What’s more, unconscious biases can influence our hiring processes in ways we don’t readily recognize. This makes it hard for us to attract a diverse slate of candidates. It can also cause us to overlook qualified candidates who may not conform to our expectations. This course will help you avoid common pitfalls at every stage of your selection process.
Curated By: Amy C. Waninger
Over time, our biases become so central to our identities that we no longer consider them. These unconscious biases then drive our decisions and behaviors in ways we don’t readily recognize.
Take a moment to consider the importance of job descriptions and job postings in diversifying your company, team, and professional network. For many candidates, the first time they will learn of your organization is when they see a job description for an open position. It is from there that they will (hopefully) research your company. However, if you want a diverse slate of candidates to respond to your "help wanted" advertisement, you need to make that clear.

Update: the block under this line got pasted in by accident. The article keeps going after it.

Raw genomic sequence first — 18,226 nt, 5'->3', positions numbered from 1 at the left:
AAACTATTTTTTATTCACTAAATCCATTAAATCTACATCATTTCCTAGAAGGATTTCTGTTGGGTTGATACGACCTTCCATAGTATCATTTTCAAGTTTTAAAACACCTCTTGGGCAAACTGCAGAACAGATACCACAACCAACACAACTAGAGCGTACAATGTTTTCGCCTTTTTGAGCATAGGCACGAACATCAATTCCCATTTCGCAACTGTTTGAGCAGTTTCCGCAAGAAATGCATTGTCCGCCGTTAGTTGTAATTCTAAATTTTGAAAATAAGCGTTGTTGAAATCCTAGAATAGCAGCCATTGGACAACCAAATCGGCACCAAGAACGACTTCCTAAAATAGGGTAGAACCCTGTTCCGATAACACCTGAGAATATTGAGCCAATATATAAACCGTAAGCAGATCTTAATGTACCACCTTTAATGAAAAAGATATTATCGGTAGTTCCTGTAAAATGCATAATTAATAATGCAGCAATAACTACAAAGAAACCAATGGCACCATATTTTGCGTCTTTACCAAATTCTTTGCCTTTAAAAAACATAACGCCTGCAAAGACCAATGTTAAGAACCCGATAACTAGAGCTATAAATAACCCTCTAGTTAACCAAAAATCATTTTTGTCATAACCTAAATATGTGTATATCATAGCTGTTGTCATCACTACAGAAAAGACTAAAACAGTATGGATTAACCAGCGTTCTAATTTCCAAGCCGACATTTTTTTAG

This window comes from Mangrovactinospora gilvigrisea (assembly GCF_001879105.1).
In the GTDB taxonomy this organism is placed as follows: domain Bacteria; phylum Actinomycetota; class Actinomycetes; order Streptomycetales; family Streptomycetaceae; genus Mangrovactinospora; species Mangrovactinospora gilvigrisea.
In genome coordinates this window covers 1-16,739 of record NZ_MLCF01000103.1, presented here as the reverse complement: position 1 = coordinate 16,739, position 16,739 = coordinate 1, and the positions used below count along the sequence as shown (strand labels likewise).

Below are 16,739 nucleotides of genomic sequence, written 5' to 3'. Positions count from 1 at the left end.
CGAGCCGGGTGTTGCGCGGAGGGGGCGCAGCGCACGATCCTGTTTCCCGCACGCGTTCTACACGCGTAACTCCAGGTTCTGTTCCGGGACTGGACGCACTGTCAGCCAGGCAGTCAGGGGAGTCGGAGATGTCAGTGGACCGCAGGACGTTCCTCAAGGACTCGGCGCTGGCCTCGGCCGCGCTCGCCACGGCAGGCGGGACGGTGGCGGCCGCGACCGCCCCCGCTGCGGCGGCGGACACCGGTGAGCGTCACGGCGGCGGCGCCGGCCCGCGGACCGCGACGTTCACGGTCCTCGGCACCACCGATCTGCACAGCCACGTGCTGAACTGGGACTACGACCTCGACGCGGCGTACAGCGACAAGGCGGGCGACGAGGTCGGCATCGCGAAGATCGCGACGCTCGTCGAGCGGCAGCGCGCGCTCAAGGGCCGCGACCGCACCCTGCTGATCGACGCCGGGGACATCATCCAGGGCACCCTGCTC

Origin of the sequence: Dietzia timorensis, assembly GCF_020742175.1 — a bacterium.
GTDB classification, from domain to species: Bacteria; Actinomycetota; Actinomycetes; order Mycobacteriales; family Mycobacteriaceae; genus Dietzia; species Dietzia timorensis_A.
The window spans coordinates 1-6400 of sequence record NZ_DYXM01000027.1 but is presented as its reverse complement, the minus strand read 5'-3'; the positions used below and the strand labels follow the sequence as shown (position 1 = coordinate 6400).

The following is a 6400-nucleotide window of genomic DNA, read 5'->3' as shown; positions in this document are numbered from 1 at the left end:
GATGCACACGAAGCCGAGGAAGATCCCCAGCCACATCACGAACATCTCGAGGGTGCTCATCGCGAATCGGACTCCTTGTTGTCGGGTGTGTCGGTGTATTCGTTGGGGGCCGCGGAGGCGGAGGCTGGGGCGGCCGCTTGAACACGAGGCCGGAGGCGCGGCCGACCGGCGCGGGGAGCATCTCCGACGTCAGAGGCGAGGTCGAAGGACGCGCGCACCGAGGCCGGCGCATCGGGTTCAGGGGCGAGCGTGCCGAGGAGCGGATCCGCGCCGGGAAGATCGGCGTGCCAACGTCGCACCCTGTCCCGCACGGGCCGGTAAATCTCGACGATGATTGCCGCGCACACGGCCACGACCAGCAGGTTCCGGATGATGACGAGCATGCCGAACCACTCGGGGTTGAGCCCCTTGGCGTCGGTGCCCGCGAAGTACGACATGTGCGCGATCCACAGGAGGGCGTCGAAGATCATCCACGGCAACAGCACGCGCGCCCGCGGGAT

There is a significant talent shortage in many industries, and many companies struggle to meet aggressive recruiting goals. These companies may be in a rut: recruiting from the same professional networks, schools, or geographic areas for decades.
Unconscious bias can influence our hiring processes in ways we don't readily recognize. This makes it hard for us to recognize qualified candidates who may not conform to our expectations. Once you've ensured that your job postings are inclusive, it's time to take the next step in your selection process.
Putting the candidate at ease will help you get the best from them. Doing so will also reassure them that you are the kind of manager that truly cares about the people you hire. Because, of course, you are!
If you’ve done the hard work all along the way, making a final hiring decision is simple! Identify the highest-scoring candidate, and offer them the job.